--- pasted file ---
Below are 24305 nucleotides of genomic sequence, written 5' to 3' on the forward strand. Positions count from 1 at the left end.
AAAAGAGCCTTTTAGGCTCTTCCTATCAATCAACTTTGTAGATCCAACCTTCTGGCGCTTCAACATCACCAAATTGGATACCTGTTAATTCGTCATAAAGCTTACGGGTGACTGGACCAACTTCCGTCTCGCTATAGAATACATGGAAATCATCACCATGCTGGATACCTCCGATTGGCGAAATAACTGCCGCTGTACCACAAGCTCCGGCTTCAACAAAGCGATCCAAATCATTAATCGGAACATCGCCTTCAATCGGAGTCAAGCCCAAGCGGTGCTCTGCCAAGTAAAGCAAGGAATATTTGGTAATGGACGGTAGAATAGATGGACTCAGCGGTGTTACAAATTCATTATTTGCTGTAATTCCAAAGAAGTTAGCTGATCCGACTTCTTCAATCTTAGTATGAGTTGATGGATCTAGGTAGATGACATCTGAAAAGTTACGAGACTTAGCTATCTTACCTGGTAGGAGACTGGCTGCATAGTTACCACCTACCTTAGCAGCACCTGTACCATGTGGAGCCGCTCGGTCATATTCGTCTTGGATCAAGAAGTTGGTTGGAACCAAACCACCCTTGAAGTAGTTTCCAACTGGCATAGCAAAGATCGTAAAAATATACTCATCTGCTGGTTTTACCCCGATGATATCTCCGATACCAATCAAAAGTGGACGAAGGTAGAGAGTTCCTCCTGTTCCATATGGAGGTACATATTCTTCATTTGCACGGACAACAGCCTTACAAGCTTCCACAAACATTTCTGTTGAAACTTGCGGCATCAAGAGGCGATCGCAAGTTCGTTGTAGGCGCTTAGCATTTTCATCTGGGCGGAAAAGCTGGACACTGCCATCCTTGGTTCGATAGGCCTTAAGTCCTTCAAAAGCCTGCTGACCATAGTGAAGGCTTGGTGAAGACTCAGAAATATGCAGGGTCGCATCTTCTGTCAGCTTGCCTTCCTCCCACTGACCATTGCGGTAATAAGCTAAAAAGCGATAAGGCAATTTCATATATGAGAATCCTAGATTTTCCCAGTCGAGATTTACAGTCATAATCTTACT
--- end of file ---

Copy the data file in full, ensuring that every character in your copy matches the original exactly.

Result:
Below are 24305 nucleotides of genomic sequence, written 5' to 3' on the forward strand. Positions count from 1 at the left end.
AAAAGAGCCTTTTAGGCTCTTCCTATCAATCAACTTTGTAGATCCAACCTTCTGGCGCTTCAACATCACCAAATTGGATACCTGTTAATTCGTCATAAAGCTTACGGGTGACTGGACCAACTTCCGTCTCGCTATAGAATACATGGAAATCATCACCATGCTGGATACCTCCGATTGGCGAAATAACTGCCGCTGTACCACAAGCTCCGGCTTCAACAAAGCGATCCAAATCATTAATCGGAACATCGCCTTCAATCGGAGTCAAGCCCAAGCGGTGCTCTGCCAAGTAAAGCAAGGAATATTTGGTAATGGACGGTAGAATAGATGGACTCAGCGGTGTTACAAATTCATTATTTGCTGTAATTCCAAAGAAGTTAGCTGATCCGACTTCTTCAATCTTAGTATGAGTTGATGGATCTAGGTAGATGACATCTGAAAAGTTACGAGACTTAGCTATCTTACCTGGTAGGAGACTGGCTGCATAGTTACCACCTACCTTAGCAGCACCTGTACCATGTGGAGCCGCTCGGTCATATTCGTCTTGGATCAAGAAGTTGGTTGGAACCAAACCACCCTTGAAGTAGTTTCCAACTGGCATAGCAAAGATCGTAAAAATATACTCATCTGCTGGTTTTACCCCGATGATATCTCCGATACCAATCAAAAGTGGACGAAGGTAGAGAGTTCCTCCTGTTCCATATGGAGGTACATATTCTTCATTTGCACGGACAACAGCCTTACAAGCTTCCACAAACATTTCTGTTGAAACTTGCGGCATCAAGAGGCGATCGCAAGTTCGTTGTAGGCGCTTAGCATTTTCATCTGGGCGGAAAAGCTGGACACTGCCATCCTTGGTTCGATAGGCCTTAAGTCCTTCAAAAGCCTGCTGACCATAGTGAAGGCTTGGTGAAGACTCAGAAATATGCAGGGTCGCATCTTCTGTCAGCTTGCCTTCCTCCCACTGACCATTGCGGTAATAAGCTAAAAAGCGATAAGGCAATTTCATATATGAGAATCCTAGATTTTCCCAGTCGAGATTTACAGTCATAATCTTACT